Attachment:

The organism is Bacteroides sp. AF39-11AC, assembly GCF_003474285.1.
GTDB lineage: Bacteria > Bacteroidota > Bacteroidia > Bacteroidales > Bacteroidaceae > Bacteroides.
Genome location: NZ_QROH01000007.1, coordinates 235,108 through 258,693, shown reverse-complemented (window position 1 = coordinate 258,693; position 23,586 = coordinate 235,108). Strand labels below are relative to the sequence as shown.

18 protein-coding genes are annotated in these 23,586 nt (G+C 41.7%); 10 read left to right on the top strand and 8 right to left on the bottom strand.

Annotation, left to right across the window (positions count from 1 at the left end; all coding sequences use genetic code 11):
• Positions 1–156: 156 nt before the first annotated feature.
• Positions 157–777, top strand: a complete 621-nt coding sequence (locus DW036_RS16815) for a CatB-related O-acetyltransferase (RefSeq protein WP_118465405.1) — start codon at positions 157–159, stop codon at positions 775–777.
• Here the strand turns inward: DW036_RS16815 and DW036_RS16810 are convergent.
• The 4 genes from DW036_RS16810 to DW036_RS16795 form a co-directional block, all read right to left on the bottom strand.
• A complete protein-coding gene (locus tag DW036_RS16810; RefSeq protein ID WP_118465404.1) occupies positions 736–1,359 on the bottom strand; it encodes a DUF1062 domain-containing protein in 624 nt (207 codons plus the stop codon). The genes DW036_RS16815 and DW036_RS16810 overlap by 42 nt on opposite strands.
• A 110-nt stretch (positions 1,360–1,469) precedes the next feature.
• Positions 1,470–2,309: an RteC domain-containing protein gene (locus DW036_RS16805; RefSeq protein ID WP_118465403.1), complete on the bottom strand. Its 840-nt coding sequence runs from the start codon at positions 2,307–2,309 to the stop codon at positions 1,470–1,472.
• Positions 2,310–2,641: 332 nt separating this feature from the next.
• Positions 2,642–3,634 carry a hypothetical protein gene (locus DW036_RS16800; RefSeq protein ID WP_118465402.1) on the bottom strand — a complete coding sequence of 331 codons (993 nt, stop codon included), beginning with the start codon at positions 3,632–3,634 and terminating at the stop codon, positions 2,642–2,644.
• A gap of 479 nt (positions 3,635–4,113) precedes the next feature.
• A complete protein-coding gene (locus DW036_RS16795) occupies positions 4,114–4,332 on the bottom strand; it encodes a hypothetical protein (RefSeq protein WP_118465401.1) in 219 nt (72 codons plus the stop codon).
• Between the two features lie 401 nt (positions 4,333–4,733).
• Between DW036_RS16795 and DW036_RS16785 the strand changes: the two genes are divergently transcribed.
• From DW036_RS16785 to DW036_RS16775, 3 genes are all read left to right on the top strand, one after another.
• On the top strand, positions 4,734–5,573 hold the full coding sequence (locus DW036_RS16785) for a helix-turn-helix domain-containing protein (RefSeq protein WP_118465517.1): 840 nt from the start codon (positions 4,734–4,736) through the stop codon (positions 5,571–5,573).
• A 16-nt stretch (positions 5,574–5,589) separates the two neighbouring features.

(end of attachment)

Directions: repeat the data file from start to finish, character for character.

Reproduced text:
The organism is Bacteroides sp. AF39-11AC, assembly GCF_003474285.1.
GTDB lineage: Bacteria > Bacteroidota > Bacteroidia > Bacteroidales > Bacteroidaceae > Bacteroides.
Genome location: NZ_QROH01000007.1, coordinates 235,108 through 258,693, shown reverse-complemented (window position 1 = coordinate 258,693; position 23,586 = coordinate 235,108). Strand labels below are relative to the sequence as shown.

18 protein-coding genes are annotated in these 23,586 nt (G+C 41.7%); 10 read left to right on the top strand and 8 right to left on the bottom strand.

Annotation, left to right across the window (positions count from 1 at the left end; all coding sequences use genetic code 11):
• Positions 1–156: 156 nt before the first annotated feature.
• Positions 157–777, top strand: a complete 621-nt coding sequence (locus DW036_RS16815) for a CatB-related O-acetyltransferase (RefSeq protein WP_118465405.1) — start codon at positions 157–159, stop codon at positions 775–777.
• Here the strand turns inward: DW036_RS16815 and DW036_RS16810 are convergent.
• The 4 genes from DW036_RS16810 to DW036_RS16795 form a co-directional block, all read right to left on the bottom strand.
• A complete protein-coding gene (locus tag DW036_RS16810; RefSeq protein ID WP_118465404.1) occupies positions 736–1,359 on the bottom strand; it encodes a DUF1062 domain-containing protein in 624 nt (207 codons plus the stop codon). The genes DW036_RS16815 and DW036_RS16810 overlap by 42 nt on opposite strands.
• A 110-nt stretch (positions 1,360–1,469) precedes the next feature.
• Positions 1,470–2,309: an RteC domain-containing protein gene (locus DW036_RS16805; RefSeq protein ID WP_118465403.1), complete on the bottom strand. Its 840-nt coding sequence runs from the start codon at positions 2,307–2,309 to the stop codon at positions 1,470–1,472.
• Positions 2,310–2,641: 332 nt separating this feature from the next.
• Positions 2,642–3,634 carry a hypothetical protein gene (locus DW036_RS16800; RefSeq protein ID WP_118465402.1) on the bottom strand — a complete coding sequence of 331 codons (993 nt, stop codon included), beginning with the start codon at positions 3,632–3,634 and terminating at the stop codon, positions 2,642–2,644.
• A gap of 479 nt (positions 3,635–4,113) precedes the next feature.
• A complete protein-coding gene (locus DW036_RS16795) occupies positions 4,114–4,332 on the bottom strand; it encodes a hypothetical protein (RefSeq protein WP_118465401.1) in 219 nt (72 codons plus the stop codon).
• Between the two features lie 401 nt (positions 4,333–4,733).
• Between DW036_RS16795 and DW036_RS16785 the strand changes: the two genes are divergently transcribed.
• From DW036_RS16785 to DW036_RS16775, 3 genes are all read left to right on the top strand, one after another.
• On the top strand, positions 4,734–5,573 hold the full coding sequence (locus DW036_RS16785) for a helix-turn-helix domain-containing protein (RefSeq protein WP_118465517.1): 840 nt from the start codon (positions 4,734–4,736) through the stop codon (positions 5,571–5,573).
• A 16-nt stretch (positions 5,574–5,589) separates the two neighbouring features.